short and sweet. ok, long-ish and a little salty.

Two weeks ago, I signed a book contract.

I’m coauthoring a critical introduction to American women writers that will be published by Routledge in December 2014. ::begin screaming that ends some time after the complete manuscript is due June 1::

I have felt (do feel) weird talking about it online. I know a lot of bloggers writing books. I think that’s awesome, and I think their books are awesome, and I’m happy for everyone. But I started to feel like if I said anything about it here, people would look at me and how not-one-of-the-big-girls I am and be like, Her? I hesitated to post what seems like the obligatory author line signature photo on twitter and instagram because that kind of picture seems to be owned by the Big Successful Bloggers writing memoir/spiritual/Jesus-y books based on their blogs, not academic books, and I felt like by posting one of those pictures I’d look like I was claiming to be one of them. Presuming. Pretending. Getting something I didn’t deserve.

And also? A little bit of me was ashamed because my book and I don’t fit the mold. I had all these flashbacks to this January day in kindergarten where two little girls were pretending to cry on the playground because they missed the Santa Bears they’d gotten for Christmas, and when I tried to join in they told me I couldn’t because I had a Jingle Bear.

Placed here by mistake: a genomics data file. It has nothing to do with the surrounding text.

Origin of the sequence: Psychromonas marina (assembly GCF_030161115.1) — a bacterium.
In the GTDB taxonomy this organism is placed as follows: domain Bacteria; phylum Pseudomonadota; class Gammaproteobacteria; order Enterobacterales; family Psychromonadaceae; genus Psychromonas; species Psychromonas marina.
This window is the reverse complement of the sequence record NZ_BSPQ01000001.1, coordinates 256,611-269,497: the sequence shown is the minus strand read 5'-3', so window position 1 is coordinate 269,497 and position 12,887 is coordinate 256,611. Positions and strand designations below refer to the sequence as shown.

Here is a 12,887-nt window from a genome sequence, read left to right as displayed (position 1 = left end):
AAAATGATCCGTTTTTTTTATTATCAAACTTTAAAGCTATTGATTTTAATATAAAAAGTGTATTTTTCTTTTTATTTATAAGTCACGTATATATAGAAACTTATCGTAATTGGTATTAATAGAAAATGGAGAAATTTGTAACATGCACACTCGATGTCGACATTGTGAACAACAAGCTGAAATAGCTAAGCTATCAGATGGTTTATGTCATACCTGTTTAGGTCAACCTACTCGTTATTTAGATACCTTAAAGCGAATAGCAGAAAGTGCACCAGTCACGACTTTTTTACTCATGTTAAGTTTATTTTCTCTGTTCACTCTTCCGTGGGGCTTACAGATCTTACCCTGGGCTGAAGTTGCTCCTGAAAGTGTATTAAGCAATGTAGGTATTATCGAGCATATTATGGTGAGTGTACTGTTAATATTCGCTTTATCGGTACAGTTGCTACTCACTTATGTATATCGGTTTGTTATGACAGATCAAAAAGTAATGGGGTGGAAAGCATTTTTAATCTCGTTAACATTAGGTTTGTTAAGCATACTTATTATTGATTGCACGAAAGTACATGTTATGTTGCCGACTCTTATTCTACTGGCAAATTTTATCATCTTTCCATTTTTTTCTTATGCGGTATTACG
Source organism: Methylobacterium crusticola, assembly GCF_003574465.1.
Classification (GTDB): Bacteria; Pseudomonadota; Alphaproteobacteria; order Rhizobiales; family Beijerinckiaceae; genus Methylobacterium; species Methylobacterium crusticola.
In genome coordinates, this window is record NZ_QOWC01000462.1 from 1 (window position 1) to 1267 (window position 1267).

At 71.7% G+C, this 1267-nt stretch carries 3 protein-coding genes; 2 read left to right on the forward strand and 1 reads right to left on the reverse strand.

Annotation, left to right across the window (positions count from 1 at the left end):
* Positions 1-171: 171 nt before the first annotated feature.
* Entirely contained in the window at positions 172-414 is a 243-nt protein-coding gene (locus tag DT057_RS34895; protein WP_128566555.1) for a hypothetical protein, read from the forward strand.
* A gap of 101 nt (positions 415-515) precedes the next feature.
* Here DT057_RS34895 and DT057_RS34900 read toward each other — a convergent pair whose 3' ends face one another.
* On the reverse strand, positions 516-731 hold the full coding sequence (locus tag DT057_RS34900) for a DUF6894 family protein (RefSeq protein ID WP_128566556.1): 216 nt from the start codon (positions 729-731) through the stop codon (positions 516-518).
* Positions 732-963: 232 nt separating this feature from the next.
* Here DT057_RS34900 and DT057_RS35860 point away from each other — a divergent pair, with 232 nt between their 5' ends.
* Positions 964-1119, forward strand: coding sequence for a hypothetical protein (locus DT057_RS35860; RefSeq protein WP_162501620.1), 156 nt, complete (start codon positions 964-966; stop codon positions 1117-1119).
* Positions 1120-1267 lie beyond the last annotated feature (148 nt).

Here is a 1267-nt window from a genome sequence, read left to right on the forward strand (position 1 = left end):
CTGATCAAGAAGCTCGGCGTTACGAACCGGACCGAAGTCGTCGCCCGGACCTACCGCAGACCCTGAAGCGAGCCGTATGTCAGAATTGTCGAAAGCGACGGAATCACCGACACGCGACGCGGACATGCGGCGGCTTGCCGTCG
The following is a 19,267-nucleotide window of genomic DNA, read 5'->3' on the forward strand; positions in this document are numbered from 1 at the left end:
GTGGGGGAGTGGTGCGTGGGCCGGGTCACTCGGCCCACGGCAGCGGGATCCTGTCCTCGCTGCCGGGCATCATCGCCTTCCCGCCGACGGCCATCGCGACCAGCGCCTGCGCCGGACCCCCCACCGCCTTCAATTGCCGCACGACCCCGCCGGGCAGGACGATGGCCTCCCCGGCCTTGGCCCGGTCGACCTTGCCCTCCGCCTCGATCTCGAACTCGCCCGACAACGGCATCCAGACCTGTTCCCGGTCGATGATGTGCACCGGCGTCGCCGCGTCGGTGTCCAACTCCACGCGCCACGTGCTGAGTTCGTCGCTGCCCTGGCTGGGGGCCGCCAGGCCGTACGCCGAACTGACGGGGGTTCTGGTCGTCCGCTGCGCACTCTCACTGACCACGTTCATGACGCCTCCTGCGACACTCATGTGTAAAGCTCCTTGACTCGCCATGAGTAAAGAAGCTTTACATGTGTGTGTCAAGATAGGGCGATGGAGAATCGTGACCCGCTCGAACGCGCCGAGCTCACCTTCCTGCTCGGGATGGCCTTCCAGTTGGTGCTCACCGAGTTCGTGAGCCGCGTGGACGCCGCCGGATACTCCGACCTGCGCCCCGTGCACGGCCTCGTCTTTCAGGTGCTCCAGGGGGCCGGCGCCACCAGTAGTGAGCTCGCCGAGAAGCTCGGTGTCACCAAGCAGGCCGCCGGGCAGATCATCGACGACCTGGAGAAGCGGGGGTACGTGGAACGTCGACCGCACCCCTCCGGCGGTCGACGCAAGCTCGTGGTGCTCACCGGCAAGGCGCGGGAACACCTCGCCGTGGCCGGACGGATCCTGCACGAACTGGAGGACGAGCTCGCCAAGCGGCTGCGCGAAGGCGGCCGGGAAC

Santa Bear (left) and Jingle Bear (right)

Then and now, I did the opposite of what I was supposed to do. I got it twisted. In my head, somehow I imagined that all you lovely people would give me the Santa Bear treatment. That you’d be as mean to me as I’ve been to myself. That’s what I’ve been doing, telling myself I shouldn’t tell anyone because I don’t really deserve this.

But you know what? *earmuffs, delicate readers* Fuck that. I’m writing a book, and I’m really excited about it. I’m also terrified, because I’m writing a book. But I’ve worked really hard to get here, and I’ll work harder still before it’s over, and I hope when I’m done I’ll have a book that helps people understand the incredible, diverse, strange, beautiful ways women have contributed to American literary culture in the last 450 years.